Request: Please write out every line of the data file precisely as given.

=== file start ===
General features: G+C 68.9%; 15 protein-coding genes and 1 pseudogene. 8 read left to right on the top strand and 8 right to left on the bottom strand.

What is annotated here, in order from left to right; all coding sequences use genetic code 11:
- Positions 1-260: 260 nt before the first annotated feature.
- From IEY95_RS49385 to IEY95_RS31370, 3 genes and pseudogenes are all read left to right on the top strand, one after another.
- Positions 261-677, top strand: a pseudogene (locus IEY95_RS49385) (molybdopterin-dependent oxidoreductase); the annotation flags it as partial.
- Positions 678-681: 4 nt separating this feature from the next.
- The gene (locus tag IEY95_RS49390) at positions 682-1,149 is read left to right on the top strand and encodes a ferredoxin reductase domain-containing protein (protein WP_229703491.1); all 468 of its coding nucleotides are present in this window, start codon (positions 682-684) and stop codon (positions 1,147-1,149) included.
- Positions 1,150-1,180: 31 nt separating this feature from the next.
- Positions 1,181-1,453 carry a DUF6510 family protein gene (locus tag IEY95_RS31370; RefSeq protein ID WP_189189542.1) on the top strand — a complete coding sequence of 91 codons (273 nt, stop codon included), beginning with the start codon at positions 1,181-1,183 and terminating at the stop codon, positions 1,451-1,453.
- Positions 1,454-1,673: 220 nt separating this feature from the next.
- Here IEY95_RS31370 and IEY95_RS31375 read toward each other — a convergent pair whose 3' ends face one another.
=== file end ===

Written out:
General features: G+C 68.9%; 15 protein-coding genes and 1 pseudogene. 8 read left to right on the top strand and 8 right to left on the bottom strand.

What is annotated here, in order from left to right; all coding sequences use genetic code 11:
- Positions 1-260: 260 nt before the first annotated feature.
- From IEY95_RS49385 to IEY95_RS31370, 3 genes and pseudogenes are all read left to right on the top strand, one after another.
- Positions 261-677, top strand: a pseudogene (locus IEY95_RS49385) (molybdopterin-dependent oxidoreductase); the annotation flags it as partial.
- Positions 678-681: 4 nt separating this feature from the next.
- The gene (locus tag IEY95_RS49390) at positions 682-1,149 is read left to right on the top strand and encodes a ferredoxin reductase domain-containing protein (protein WP_229703491.1); all 468 of its coding nucleotides are present in this window, start codon (positions 682-684) and stop codon (positions 1,147-1,149) included.
- Positions 1,150-1,180: 31 nt separating this feature from the next.
- Positions 1,181-1,453 carry a DUF6510 family protein gene (locus tag IEY95_RS31370; RefSeq protein ID WP_189189542.1) on the top strand — a complete coding sequence of 91 codons (273 nt, stop codon included), beginning with the start codon at positions 1,181-1,183 and terminating at the stop codon, positions 1,451-1,453.
- Positions 1,454-1,673: 220 nt separating this feature from the next.
- Here IEY95_RS31370 and IEY95_RS31375 read toward each other — a convergent pair whose 3' ends face one another.